569. Advices from Rouen.
A merchant had arrived there from Scotland who reports that the
King had, in the presence of his Parliament, set at liberty Lord
Claude Hamilton and the earl of Morton ; both of whom the
merchant had seen several times in Edinburgh since their liberation.
Their release had been arranged by the Chancellor.
The other gentlemen under arrest had also been set at liberty, but
were at present confined to their own houses.
The King had appointed five nobles to govern in his absence,
namely, Lord Hamilton, as President of the Council, the duke of
Lennox, the earl of Bothwell, and Lord Boyd, but the merchant did
not recollect who the fifth was to be, though he knew it was not
When the King left he made a speech to the nobility, and another
to the burgesses of Edinburgh, in favour of the maintenance of the
realm during his absence. He expected to return within 20 days,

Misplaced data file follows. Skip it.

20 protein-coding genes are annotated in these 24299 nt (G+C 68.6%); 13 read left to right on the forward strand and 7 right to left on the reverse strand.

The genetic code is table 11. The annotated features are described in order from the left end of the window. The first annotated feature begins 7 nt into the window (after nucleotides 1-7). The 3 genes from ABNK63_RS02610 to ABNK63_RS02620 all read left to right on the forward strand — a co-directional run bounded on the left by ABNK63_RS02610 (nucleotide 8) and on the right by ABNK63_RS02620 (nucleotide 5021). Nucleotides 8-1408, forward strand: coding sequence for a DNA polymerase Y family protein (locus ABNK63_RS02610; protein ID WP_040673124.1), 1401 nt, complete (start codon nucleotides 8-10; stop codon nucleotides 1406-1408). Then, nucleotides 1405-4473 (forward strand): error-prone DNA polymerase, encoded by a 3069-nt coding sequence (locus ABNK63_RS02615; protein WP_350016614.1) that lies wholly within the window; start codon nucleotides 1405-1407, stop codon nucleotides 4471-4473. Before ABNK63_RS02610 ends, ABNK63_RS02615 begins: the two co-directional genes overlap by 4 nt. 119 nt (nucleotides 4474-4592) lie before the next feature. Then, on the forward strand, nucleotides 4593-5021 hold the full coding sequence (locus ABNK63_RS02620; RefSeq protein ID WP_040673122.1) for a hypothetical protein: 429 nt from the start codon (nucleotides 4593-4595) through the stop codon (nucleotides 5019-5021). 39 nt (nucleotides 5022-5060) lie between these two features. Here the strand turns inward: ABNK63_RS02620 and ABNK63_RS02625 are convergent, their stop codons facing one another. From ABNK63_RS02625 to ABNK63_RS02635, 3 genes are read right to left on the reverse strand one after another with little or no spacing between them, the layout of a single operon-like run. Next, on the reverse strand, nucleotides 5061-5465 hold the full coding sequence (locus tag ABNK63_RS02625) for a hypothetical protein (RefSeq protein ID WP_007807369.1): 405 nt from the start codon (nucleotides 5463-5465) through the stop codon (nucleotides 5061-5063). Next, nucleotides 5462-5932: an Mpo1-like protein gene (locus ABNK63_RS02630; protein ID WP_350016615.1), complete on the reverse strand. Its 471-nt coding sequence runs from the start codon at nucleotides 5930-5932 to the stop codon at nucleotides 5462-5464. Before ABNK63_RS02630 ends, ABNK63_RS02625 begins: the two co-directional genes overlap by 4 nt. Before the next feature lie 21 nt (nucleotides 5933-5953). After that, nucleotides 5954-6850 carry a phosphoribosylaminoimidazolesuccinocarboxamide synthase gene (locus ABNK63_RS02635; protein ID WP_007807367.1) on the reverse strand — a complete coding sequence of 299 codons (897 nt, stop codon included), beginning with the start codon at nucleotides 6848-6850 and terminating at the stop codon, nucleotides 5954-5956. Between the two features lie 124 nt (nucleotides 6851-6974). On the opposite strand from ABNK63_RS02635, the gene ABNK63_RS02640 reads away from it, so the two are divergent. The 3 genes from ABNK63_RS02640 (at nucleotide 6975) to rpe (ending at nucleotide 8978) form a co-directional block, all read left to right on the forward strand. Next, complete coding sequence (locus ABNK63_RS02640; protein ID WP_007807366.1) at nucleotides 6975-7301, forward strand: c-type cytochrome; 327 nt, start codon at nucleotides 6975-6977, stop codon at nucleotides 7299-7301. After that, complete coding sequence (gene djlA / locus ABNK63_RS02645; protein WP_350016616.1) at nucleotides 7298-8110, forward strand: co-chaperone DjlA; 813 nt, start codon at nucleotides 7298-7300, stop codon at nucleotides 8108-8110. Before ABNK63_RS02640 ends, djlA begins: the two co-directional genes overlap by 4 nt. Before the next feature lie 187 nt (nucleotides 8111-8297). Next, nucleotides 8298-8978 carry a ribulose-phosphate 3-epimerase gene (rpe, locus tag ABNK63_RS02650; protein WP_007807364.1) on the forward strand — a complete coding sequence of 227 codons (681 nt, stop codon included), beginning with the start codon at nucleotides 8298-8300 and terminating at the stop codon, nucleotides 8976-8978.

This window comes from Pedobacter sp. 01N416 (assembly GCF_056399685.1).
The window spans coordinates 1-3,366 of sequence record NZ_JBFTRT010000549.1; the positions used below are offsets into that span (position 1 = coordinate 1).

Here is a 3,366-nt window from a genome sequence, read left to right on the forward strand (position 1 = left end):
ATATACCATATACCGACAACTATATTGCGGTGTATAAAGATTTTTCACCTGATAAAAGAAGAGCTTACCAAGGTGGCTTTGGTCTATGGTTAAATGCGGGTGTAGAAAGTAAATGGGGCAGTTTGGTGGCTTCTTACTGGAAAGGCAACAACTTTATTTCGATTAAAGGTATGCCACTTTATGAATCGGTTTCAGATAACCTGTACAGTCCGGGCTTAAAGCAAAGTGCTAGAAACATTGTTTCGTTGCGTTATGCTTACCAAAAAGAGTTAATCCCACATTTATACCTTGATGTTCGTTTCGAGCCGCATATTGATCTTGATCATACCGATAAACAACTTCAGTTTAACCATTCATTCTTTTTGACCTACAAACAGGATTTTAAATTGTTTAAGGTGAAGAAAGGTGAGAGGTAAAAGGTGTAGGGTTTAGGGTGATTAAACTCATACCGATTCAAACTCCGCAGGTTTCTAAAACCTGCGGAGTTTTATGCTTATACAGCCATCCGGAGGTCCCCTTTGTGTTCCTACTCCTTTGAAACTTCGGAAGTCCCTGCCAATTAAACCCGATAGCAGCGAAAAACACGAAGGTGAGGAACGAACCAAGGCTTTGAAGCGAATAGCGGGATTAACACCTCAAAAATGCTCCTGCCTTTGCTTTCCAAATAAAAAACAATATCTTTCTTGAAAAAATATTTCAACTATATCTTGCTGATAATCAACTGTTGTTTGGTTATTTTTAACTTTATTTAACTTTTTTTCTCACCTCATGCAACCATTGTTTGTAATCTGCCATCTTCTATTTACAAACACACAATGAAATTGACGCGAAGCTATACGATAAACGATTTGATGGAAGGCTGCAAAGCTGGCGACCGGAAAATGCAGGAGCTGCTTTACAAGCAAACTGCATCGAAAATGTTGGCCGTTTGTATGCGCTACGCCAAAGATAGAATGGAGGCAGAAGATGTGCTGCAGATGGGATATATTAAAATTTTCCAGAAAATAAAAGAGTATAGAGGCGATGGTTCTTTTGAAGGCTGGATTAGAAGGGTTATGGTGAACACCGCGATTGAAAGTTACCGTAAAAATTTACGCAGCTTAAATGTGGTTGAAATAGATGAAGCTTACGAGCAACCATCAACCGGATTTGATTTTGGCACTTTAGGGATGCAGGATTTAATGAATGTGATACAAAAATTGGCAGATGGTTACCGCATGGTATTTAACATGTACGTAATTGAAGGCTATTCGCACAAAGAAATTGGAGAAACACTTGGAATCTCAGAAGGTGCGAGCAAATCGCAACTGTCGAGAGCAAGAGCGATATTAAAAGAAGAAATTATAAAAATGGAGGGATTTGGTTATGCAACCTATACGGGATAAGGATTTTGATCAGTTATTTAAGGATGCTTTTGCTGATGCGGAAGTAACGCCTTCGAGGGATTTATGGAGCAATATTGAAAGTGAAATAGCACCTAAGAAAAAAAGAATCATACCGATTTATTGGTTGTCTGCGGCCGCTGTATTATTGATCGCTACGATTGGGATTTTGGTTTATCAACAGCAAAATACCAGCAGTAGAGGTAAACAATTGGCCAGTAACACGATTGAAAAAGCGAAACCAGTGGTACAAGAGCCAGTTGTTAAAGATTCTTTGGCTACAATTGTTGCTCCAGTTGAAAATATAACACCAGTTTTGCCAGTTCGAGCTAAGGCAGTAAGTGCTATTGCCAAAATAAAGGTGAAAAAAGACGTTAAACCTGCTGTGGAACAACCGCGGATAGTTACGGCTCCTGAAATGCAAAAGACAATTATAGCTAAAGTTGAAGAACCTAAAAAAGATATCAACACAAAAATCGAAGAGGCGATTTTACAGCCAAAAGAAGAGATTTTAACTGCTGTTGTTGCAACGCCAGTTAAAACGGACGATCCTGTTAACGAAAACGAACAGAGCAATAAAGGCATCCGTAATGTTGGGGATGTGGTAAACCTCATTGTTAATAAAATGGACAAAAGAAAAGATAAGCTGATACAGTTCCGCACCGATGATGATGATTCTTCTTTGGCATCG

and was accompanied by seven ships and all of his most intimate
friends, especially the Chancellor, the Lord Justice-clerk, Sir William
Keith, Glenclouden, and 300 other gentlemen, none of whom, however,
are of mark.
Before the Parliament met, a gentleman arrived in a little ship
from Norway, to say that the vessel in which the Queen had taken
passage made so much water that it was impossible to get her ready
so soon as was hoped, and that consequently the Queen would be
obliged to stay in Norway during the winter, hoping to come to
Scotland in the spring, accompanied by her mother ; since, in consequence
of the intense cold in those parts, travelling by sea was